Finally, there are the severance people. Employment standards acts, from what I understand, are a lot in the provincial domain, but those standards are being overridden by CCAA and BIA. Those severance claims will sink to unsecured creditor status. As we all know, the severed employees now have to move on to EI and get handouts from the taxpayer.
Who are the unsecured creditors? Let's look at number one: the bondholders, a sophisticated bunch of money managers—sophisticated not only on the bondholder side but in the corporation. They negotiate between equals. They do it for a living. The bondholders take an active view of risk management, of what happens if the corporation goes bankrupt. They look at the probability of default. They shorten the maturity dates on bonds, they ask for higher yield, and they're clever enough to make sure they get cross-guarantees between the two jurisdictions of Nortel, between the U.S. and Canada. In this environment, the original bondholders are actually selling or probably have sold off a lot of their assets, and they've been picked up by vulture bondholders. The information I have is that those bonds are probably going at 12¢ on the dollar.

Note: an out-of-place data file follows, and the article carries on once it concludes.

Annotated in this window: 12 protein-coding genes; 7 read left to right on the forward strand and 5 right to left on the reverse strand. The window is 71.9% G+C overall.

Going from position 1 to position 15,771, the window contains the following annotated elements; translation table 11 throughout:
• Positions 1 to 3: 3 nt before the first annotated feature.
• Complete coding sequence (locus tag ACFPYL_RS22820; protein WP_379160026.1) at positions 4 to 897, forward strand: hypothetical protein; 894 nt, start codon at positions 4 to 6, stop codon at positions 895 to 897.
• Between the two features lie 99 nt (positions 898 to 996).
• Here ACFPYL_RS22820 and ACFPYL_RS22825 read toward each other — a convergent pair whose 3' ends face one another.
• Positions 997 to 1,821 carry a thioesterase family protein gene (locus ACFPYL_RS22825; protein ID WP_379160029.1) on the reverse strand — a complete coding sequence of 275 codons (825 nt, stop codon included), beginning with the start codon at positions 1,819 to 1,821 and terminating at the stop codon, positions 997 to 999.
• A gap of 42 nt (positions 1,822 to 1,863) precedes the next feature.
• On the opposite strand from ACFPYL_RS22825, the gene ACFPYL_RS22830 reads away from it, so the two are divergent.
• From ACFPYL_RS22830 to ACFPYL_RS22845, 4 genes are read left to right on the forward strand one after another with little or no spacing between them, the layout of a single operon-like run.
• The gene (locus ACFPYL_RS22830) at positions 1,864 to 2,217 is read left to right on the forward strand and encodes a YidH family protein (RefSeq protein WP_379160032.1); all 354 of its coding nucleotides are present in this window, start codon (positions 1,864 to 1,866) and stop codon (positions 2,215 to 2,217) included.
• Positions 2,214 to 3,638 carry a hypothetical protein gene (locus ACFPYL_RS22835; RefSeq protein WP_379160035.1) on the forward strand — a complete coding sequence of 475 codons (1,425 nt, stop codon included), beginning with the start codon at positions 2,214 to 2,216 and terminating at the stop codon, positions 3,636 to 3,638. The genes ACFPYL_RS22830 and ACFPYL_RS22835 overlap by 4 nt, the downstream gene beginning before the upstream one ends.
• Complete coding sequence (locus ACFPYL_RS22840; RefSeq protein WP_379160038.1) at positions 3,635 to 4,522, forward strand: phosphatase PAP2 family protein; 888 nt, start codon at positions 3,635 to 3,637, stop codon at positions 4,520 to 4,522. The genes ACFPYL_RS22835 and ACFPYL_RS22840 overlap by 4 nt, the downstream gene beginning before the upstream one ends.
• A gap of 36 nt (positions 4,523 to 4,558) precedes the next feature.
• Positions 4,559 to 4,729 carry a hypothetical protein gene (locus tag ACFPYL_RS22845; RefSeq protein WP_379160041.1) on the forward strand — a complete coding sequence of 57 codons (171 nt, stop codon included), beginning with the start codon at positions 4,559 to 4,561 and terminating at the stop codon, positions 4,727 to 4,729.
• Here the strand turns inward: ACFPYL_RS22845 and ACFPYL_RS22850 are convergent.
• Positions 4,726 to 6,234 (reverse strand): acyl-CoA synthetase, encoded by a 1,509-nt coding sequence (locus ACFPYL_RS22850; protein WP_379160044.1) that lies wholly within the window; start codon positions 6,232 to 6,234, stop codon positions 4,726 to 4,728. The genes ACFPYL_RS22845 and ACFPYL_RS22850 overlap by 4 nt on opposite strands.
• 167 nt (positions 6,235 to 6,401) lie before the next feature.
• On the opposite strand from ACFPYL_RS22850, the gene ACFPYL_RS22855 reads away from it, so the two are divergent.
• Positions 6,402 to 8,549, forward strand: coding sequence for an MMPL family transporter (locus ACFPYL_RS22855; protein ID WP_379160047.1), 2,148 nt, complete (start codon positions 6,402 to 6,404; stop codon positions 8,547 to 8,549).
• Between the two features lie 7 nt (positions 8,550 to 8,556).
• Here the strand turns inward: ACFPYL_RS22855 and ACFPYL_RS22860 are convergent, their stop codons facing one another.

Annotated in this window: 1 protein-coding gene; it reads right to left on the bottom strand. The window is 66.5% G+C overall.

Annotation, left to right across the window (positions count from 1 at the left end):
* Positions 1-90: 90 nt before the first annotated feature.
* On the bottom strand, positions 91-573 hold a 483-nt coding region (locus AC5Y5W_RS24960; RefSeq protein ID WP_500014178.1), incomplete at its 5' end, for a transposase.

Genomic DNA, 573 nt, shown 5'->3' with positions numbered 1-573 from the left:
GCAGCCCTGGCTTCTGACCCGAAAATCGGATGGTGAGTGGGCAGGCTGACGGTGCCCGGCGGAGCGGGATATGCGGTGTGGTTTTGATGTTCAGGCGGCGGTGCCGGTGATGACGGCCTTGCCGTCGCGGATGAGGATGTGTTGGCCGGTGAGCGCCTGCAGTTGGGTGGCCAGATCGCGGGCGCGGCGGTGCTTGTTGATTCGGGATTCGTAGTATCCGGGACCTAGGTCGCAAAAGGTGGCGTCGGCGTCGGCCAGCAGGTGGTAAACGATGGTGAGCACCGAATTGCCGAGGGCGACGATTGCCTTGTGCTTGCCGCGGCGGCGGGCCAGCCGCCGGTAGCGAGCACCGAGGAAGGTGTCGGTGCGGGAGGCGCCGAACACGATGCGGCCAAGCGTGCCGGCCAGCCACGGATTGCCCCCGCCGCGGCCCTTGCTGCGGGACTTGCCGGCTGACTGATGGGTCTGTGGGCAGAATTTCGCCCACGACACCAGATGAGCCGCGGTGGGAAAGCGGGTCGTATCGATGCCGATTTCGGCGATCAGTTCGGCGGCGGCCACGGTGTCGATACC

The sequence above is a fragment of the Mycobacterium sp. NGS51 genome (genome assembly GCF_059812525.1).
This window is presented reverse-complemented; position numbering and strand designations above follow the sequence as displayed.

I don't know what the outcome is going to be if Nortel goes insolvent, but as an unsecured creditor, I'm going to get something north of 12¢ on the dollar. Let's call it 20¢ on the dollar. But I and all of the people I've talked about are going to take a significant haircut.
I'm worried about other jurisdictions. This is a very complex case. Nortel is a large organization. From what I understand in Nortel Canada, there are very few assets. There is little cash, and a global R and D centre with huge costs associated with it. So there are many liabilities.